AUX Blog

Behind the Scenes with a CO-OP THINK! 19 Crasher

May 21, 2019

By Alicia Disantis, Brand Manager

I survived the most extreme conference schedule known to man: the CO-OP THINK! 2019 Crasher schedule. Imagine three 16-hour days – 7:30am to 10:30pm, with a one hour break in between to change and regroup (“regrouping” meaning a variety of things depending on who you talked to, but more on that later).

It is exhausting enough to attend THINK as a general attendee, with the incredible back-to-back headlining speakers and afternoon of breakout sessions and master classes. As a Crasher, I was to attend these general sessions, followed by a whole other schedule of Crasher-specific events. Today, I would like to give you a glimpse into the world of the illusive THINK Crasher. First thing’s first though: what the heck is a THINK Crasher?

The Cooperative Trust and Filene Research partnered together to offer a scholarship program to up-and-coming leaders in the credit union industry to attend conferences, like THINK, GAC, etc. Samantha Paxson, Chief Experience Officer at CO-OP Financial Services writes about the program, “The THINK Crashers program is a dynamic experience designed for young professional education, leadership development, mentorship and networking. In addition to having full access to conference content, we will be providing specifically curated content for the high-potential, rising stars who will make up the THINK 19 crashers.” This curated content included interacting with THINK 19 keynote speakers and being mentored by leaders in the credit union space.

That’s me on the right, in yellow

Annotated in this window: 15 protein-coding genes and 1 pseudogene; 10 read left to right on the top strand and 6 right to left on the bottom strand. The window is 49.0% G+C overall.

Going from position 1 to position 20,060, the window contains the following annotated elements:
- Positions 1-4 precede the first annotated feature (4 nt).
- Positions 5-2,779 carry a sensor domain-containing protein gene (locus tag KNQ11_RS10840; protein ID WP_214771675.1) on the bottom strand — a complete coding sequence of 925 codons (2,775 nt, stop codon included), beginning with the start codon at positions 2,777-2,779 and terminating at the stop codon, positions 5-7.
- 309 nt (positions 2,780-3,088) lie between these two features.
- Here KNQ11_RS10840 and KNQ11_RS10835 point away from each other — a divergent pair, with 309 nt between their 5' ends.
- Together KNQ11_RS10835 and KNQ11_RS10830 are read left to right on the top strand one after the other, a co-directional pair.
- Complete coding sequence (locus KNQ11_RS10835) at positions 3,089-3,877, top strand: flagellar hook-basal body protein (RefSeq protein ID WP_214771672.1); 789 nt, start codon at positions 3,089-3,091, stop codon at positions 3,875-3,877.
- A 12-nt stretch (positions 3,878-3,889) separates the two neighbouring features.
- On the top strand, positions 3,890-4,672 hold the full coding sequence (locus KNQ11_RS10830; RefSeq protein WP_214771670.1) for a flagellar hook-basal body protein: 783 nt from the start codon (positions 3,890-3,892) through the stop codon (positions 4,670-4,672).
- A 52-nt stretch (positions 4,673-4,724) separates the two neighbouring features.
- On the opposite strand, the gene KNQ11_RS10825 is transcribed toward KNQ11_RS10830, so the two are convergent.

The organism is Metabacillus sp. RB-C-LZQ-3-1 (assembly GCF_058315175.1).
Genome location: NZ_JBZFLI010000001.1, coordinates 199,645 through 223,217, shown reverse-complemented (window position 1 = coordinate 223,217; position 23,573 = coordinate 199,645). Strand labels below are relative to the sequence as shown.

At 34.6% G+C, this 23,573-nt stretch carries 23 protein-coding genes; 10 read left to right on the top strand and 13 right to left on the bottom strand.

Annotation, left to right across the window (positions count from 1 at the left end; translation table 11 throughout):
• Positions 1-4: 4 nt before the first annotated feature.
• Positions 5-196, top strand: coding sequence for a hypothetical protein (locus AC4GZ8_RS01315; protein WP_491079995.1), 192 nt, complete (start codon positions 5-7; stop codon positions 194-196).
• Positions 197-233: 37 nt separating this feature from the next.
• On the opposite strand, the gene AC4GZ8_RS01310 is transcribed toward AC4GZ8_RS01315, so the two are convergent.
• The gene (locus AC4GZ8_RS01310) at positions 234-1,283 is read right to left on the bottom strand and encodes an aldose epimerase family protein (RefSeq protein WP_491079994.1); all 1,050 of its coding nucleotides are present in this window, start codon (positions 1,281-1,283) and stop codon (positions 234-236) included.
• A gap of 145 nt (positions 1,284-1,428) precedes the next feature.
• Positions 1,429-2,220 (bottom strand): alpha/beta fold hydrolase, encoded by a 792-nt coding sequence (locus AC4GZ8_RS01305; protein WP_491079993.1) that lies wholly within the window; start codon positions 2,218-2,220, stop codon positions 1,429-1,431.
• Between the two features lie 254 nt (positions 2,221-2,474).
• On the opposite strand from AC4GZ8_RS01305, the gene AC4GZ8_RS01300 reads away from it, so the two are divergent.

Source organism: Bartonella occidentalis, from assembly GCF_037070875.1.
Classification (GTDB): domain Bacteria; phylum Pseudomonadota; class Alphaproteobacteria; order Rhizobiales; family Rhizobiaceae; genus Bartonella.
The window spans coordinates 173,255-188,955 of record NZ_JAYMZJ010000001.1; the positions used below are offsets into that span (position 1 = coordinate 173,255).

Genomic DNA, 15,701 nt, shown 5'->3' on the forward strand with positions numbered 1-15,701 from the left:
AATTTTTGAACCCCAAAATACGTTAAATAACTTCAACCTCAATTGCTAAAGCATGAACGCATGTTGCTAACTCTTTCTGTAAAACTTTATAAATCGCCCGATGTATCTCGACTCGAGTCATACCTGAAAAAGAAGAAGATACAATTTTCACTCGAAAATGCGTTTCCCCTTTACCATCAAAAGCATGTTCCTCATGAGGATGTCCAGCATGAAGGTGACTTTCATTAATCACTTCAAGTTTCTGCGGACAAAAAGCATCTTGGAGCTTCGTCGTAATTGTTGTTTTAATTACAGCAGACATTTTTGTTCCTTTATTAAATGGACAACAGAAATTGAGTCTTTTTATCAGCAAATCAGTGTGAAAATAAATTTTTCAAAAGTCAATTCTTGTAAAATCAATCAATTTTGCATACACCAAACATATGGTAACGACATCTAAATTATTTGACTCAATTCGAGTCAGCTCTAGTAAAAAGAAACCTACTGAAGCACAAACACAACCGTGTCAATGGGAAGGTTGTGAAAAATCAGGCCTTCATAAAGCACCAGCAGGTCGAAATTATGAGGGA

Sorry but I am too old to be jumping off some platform in heels, girl.

A mix of ten credit union/CUSO employees were chosen as Crashers this year. I was excited to represent nearly 200 credit unions we do business with across the country at the conference location in Miami Beach. I was actually so excited to be a part of this program that I flew into Miami two days early to acclimate myself to the (I am not kidding) 80% humidity difference between Miami and Denver. For those of you who have not experienced such a sudden change in humidity: you sweat, a lot. For no reason. Unnecessarily. You look like you are on something. I looked like I was on something.

So, now that you are up to speed on the glory that is the Crasher program, allow me to share with you a snapshot of a Crasher schedule:

Note my frayed “Crasher” ribbon affixed to my conference badge. I think there are some food stains on it, too.

Alicia’s Schedule

6:30am: First Alarm
6:45am: Second Alarm
6:45-6:55am: Lay in bed and contemplate becoming a drifter/hobo/tramp to not have to get up early anymore
7:30am: COFFEE
7:30-8:30am: Breakfast and Crasher-specific morning breakout with industry leader
8:30-11:30am: Headlining speaker sessions
11:30-11:35: Desperate bathroom/COFFEE break
11:35-12:00pm: Crasher photos
12:00-1:00pm: Lunch of some sort & networking & COFFEE
1:00-3:30pm: Product sessions & master classes
3:30-3:40: Desperate bathroom/COFFEE break
3:40-5:00pm: Crasher-specific breakout/mentoring sessions with industry leader
5:30-6:30pm: Break and “regroup” (more on that later)
6:30-10:30pm: Dinner/Networking

Many of the Crashers went out after the networking events. I truly have no idea how any mortal creature was capable of doing this.

Crasher Event Highlights and Breakout Sessions

One of the components I found most compelling about the crasher program was the addition of industry leaders integrated into the schedule. For my style of learning, I found it valuable to attend the main speaker sessions and then meet with some of these very speakers to address what was presented in a more intimate setting. We were able to take the knowledge we had just learned and discuss it with experts in a way to make it practical and possible. I was determined on leaving this conference with ideas I could implement in the near-term, not lofty concepts to write down and stash away to gather dust.

The Crashers with Jim Nussle, President/CEO of CUNA

Day One Alicia Highlight: Breakout Session with Jim Nussle, President/CEO of CUNA